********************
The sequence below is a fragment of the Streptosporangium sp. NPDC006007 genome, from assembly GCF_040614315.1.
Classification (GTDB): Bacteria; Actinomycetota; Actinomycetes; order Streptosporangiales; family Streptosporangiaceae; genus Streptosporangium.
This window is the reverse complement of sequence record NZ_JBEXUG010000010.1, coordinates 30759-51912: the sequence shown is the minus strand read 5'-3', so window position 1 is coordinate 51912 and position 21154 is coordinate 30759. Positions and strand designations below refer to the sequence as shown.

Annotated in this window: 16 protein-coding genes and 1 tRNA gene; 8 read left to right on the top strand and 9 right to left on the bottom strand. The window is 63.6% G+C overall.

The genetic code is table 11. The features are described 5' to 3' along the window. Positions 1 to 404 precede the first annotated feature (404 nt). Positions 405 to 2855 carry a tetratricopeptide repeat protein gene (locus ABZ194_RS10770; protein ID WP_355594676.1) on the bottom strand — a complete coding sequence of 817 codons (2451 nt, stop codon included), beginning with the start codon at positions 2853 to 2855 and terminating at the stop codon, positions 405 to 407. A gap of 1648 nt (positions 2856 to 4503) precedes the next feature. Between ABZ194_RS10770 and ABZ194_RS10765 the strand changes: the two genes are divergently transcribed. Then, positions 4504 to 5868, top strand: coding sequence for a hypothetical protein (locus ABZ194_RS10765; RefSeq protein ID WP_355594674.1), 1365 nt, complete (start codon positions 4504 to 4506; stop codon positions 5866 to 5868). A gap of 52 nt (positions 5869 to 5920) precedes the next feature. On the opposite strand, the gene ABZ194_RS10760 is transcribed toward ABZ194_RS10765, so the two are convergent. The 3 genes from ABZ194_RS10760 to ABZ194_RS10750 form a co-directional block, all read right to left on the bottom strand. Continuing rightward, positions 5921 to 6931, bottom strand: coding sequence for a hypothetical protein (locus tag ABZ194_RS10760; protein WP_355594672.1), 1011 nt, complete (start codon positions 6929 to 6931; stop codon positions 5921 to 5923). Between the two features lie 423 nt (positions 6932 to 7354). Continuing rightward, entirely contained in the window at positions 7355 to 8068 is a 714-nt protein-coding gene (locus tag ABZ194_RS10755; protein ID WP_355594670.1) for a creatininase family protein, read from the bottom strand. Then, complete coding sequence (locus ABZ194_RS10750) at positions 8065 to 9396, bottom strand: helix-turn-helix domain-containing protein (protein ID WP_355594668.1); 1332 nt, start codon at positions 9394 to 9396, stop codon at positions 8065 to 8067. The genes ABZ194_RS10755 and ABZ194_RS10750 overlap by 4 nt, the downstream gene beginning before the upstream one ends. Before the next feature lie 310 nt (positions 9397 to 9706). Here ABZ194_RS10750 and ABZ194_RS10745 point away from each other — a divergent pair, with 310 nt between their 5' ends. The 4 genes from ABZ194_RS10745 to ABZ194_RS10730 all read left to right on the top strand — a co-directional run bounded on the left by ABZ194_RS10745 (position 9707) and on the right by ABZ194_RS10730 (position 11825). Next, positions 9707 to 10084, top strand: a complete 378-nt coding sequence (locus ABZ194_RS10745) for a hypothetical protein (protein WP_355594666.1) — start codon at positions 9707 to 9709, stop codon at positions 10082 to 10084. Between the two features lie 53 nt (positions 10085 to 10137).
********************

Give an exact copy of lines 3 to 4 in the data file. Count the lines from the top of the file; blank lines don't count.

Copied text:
This window is the reverse complement of sequence record NZ_JBEXUG010000010.1, coordinates 30759-51912: the sequence shown is the minus strand read 5'-3', so window position 1 is coordinate 51912 and position 21154 is coordinate 30759. Positions and strand designations below refer to the sequence as shown.

Annotated in this window: 16 protein-coding genes and 1 tRNA gene; 8 read left to right on the top strand and 9 right to left on the bottom strand. The window is 63.6% G+C overall.